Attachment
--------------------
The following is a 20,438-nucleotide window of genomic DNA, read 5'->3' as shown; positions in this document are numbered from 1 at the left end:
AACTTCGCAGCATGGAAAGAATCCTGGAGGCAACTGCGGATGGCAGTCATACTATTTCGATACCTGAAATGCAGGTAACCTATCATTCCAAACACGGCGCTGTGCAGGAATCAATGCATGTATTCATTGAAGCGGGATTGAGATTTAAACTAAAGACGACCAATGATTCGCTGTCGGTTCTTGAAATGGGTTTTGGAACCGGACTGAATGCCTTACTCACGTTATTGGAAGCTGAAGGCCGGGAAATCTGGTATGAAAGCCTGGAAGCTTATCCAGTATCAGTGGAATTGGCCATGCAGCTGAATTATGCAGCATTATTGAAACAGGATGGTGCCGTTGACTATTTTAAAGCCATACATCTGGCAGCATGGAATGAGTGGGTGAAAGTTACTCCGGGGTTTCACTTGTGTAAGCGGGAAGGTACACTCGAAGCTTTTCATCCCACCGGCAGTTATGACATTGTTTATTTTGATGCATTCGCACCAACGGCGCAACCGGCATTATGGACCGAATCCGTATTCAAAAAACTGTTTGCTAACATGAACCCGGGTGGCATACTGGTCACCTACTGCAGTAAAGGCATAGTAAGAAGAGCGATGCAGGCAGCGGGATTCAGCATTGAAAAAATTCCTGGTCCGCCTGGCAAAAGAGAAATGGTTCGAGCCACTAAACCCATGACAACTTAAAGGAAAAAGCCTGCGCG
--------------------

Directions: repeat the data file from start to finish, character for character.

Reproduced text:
The following is a 20,438-nucleotide window of genomic DNA, read 5'->3' as shown; positions in this document are numbered from 1 at the left end:
AACTTCGCAGCATGGAAAGAATCCTGGAGGCAACTGCGGATGGCAGTCATACTATTTCGATACCTGAAATGCAGGTAACCTATCATTCCAAACACGGCGCTGTGCAGGAATCAATGCATGTATTCATTGAAGCGGGATTGAGATTTAAACTAAAGACGACCAATGATTCGCTGTCGGTTCTTGAAATGGGTTTTGGAACCGGACTGAATGCCTTACTCACGTTATTGGAAGCTGAAGGCCGGGAAATCTGGTATGAAAGCCTGGAAGCTTATCCAGTATCAGTGGAATTGGCCATGCAGCTGAATTATGCAGCATTATTGAAACAGGATGGTGCCGTTGACTATTTTAAAGCCATACATCTGGCAGCATGGAATGAGTGGGTGAAAGTTACTCCGGGGTTTCACTTGTGTAAGCGGGAAGGTACACTCGAAGCTTTTCATCCCACCGGCAGTTATGACATTGTTTATTTTGATGCATTCGCACCAACGGCGCAACCGGCATTATGGACCGAATCCGTATTCAAAAAACTGTTTGCTAACATGAACCCGGGTGGCATACTGGTCACCTACTGCAGTAAAGGCATAGTAAGAAGAGCGATGCAGGCAGCGGGATTCAGCATTGAAAAAATTCCTGGTCCGCCTGGCAAAAGAGAAATGGTTCGAGCCACTAAACCCATGACAACTTAAAGGAAAAAGCCTGCGCG